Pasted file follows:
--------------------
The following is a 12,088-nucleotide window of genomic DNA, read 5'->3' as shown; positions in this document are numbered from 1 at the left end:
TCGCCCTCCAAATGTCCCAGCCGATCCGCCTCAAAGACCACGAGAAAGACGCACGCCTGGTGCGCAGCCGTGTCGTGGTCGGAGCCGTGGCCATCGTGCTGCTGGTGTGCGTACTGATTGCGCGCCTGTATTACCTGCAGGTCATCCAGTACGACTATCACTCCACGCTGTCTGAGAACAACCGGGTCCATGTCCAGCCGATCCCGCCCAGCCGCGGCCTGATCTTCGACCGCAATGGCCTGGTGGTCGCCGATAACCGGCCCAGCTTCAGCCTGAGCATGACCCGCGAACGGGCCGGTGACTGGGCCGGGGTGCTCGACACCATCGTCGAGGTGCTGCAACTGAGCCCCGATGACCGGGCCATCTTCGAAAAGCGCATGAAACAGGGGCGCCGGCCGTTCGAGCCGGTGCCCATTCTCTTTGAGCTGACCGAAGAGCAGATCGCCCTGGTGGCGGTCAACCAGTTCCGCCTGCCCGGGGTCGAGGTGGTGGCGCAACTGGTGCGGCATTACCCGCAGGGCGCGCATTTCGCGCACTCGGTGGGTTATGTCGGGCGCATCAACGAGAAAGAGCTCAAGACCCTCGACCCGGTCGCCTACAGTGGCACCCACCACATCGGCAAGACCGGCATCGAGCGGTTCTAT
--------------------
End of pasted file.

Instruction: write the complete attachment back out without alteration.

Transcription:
The following is a 12,088-nucleotide window of genomic DNA, read 5'->3' as shown; positions in this document are numbered from 1 at the left end:
TCGCCCTCCAAATGTCCCAGCCGATCCGCCTCAAAGACCACGAGAAAGACGCACGCCTGGTGCGCAGCCGTGTCGTGGTCGGAGCCGTGGCCATCGTGCTGCTGGTGTGCGTACTGATTGCGCGCCTGTATTACCTGCAGGTCATCCAGTACGACTATCACTCCACGCTGTCTGAGAACAACCGGGTCCATGTCCAGCCGATCCCGCCCAGCCGCGGCCTGATCTTCGACCGCAATGGCCTGGTGGTCGCCGATAACCGGCCCAGCTTCAGCCTGAGCATGACCCGCGAACGGGCCGGTGACTGGGCCGGGGTGCTCGACACCATCGTCGAGGTGCTGCAACTGAGCCCCGATGACCGGGCCATCTTCGAAAAGCGCATGAAACAGGGGCGCCGGCCGTTCGAGCCGGTGCCCATTCTCTTTGAGCTGACCGAAGAGCAGATCGCCCTGGTGGCGGTCAACCAGTTCCGCCTGCCCGGGGTCGAGGTGGTGGCGCAACTGGTGCGGCATTACCCGCAGGGCGCGCATTTCGCGCACTCGGTGGGTTATGTCGGGCGCATCAACGAGAAAGAGCTCAAGACCCTCGACCCGGTCGCCTACAGTGGCACCCACCACATCGGCAAGACCGGCATCGAGCGGTTCTAT